Where to eat and drink

Bush Pub, old train station - pizza  pasta ...
Hotel - pizza or steaks
Laat se gat - steak house
Spar - and feed yourself

  What else to do

Where else to fly

In case Dasklip is not flyable and you still want to get into the air, check with the locals.

Lions Head might be an option in Cape Town, will take you 2-3 hours to get there.

 Haystek is another site, but will take  about 2-3 hours to get to takeoff.

SLP, Sir Lowrys Pass, maybe 2-3 hours

Hermanus 3-4 hours to get there.



Cape Town    +27 21 434 2011
Fax      +27 21 418 6000
Porterville      +27 22 931 3416 Fax/answer-phone (Marijke)
Mobile      +27 83 267 5657 (Bradley)
Mobile      +27 82 442 2710 (Vossie)
Mobile          +27 82 788 4398 (Rob)

What to bring along

- Mosquito net to have some peaceful sleep
- Electric Fan to have some cool breeze at night
- sun block, zinc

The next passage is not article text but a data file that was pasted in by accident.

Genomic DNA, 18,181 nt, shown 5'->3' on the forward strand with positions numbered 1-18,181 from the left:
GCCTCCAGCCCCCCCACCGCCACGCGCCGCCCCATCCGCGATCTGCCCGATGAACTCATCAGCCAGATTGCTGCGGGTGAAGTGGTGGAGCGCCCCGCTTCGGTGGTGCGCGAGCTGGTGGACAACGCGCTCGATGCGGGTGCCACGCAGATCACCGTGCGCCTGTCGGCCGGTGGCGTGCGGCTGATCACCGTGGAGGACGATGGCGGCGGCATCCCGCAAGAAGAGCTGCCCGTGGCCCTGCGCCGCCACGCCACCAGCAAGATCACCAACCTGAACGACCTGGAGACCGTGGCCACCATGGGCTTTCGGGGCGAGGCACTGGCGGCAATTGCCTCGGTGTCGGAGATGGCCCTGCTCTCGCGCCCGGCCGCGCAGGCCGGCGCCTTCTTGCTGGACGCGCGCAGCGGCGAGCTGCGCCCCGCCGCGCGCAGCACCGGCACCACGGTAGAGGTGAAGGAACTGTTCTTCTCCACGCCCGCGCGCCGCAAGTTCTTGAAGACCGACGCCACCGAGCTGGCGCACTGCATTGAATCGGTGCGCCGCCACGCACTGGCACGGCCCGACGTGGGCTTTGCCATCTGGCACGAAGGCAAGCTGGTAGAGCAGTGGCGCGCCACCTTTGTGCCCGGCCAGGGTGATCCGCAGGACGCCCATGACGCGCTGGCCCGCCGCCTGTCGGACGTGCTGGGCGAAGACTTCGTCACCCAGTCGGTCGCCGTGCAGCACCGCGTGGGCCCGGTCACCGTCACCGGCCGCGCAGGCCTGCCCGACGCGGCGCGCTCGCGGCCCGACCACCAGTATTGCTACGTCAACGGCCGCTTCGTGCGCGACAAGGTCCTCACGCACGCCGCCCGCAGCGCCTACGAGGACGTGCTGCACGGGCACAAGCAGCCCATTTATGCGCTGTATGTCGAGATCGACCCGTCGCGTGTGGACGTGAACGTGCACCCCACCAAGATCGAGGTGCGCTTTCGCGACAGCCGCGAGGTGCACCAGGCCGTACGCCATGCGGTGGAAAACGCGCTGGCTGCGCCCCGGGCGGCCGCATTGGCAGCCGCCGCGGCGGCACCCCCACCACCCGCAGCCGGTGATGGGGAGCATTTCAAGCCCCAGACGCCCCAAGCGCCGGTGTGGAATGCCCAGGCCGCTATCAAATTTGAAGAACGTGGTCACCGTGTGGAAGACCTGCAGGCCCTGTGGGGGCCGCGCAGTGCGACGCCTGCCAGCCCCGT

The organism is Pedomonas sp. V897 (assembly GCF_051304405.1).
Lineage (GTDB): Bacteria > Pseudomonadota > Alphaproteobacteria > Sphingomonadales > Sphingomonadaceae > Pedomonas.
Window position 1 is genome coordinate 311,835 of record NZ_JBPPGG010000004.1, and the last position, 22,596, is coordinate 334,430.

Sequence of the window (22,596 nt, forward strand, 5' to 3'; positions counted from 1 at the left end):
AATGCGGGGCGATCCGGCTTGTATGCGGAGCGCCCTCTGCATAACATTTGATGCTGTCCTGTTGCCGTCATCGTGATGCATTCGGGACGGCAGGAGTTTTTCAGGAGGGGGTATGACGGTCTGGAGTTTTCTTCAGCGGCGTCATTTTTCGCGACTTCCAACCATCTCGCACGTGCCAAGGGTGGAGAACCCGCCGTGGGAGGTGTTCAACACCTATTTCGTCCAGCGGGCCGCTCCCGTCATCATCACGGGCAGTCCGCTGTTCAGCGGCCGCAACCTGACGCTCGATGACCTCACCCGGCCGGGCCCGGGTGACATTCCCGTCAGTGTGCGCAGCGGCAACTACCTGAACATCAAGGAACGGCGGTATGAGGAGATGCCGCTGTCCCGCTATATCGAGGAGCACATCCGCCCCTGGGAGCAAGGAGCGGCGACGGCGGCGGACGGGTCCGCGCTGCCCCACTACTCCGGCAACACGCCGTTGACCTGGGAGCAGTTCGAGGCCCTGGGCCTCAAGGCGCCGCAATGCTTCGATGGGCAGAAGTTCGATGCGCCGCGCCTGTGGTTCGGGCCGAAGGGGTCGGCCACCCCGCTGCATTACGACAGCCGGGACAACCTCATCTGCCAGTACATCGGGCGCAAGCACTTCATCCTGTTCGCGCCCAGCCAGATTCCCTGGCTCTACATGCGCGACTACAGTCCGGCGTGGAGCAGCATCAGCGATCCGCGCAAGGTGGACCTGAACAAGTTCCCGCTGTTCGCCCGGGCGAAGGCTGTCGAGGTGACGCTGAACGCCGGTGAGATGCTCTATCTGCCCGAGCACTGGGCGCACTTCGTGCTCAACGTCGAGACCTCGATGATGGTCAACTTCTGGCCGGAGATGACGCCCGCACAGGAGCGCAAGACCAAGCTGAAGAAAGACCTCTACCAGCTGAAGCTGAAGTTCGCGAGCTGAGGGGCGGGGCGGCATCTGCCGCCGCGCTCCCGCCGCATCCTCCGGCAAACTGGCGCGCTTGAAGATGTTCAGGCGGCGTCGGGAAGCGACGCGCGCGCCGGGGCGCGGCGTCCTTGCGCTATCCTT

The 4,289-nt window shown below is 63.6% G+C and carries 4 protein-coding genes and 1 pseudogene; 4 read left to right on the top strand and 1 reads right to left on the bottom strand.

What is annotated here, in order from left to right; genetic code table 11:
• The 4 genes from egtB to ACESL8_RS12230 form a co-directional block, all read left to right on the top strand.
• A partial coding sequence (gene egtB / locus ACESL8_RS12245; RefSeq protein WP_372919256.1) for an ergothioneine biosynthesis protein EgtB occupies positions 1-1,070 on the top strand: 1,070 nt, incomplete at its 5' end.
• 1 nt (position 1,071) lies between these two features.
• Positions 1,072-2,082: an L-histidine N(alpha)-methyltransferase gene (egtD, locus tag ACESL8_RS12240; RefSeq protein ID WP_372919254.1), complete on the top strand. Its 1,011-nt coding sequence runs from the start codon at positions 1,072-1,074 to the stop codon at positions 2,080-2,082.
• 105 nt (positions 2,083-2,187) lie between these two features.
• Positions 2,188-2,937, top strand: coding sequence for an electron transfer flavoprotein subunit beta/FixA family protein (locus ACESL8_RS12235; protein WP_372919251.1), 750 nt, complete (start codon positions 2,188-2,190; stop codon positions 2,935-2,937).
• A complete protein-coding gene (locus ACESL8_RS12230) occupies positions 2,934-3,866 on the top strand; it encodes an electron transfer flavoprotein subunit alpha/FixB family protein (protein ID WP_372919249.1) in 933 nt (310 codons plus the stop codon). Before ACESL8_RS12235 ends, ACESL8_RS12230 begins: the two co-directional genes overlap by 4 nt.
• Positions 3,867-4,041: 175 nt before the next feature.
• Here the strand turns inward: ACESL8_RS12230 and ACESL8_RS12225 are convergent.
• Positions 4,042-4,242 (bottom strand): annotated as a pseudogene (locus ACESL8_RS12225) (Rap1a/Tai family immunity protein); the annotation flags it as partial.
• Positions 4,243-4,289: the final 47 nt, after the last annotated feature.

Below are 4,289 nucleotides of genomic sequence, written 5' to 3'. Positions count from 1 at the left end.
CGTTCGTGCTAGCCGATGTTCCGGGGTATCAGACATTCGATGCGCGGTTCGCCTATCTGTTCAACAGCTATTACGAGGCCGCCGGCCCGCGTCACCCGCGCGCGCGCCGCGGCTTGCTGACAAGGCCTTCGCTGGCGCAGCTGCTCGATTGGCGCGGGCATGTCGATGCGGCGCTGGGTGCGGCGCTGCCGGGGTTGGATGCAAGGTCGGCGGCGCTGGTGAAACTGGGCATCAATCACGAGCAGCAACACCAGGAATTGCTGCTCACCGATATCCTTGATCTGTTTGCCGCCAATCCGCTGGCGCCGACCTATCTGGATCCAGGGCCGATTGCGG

Best time

From October onwards until March
The site works best in February, when it is very hot ( 40 Deg C plus in turkey patch )

   Abe's 100km flight

  Trigger points ?

From: "Jaco Wolmarans" <jaco@wordsource.co.za>
To: <capeflight@smartgroups.com>
Sent: Monday, March 01, 2004 2:13 PM
Subject: [capeflight] Saturday at Porterville

> So there I was, getting airborne and not really feeling like it. My  back
> hideously sore from compensating for a cricked neck muscle on Friday, I'd
> slept badly and the air was obviously rough. I watched Gaynor come past
> from Pampoenfontein, hit a marlin strike to the right of launch, and her
> pitch back. Hoohaa, this was going to be fun.
> Angelo, Ioel and the boys had disappeared down the ridge, while Danny
> was hanging back. I launched soon after him. Danny went straight for the
> Tierkloof dam and spent 20 minutes at almost the exact same altitude just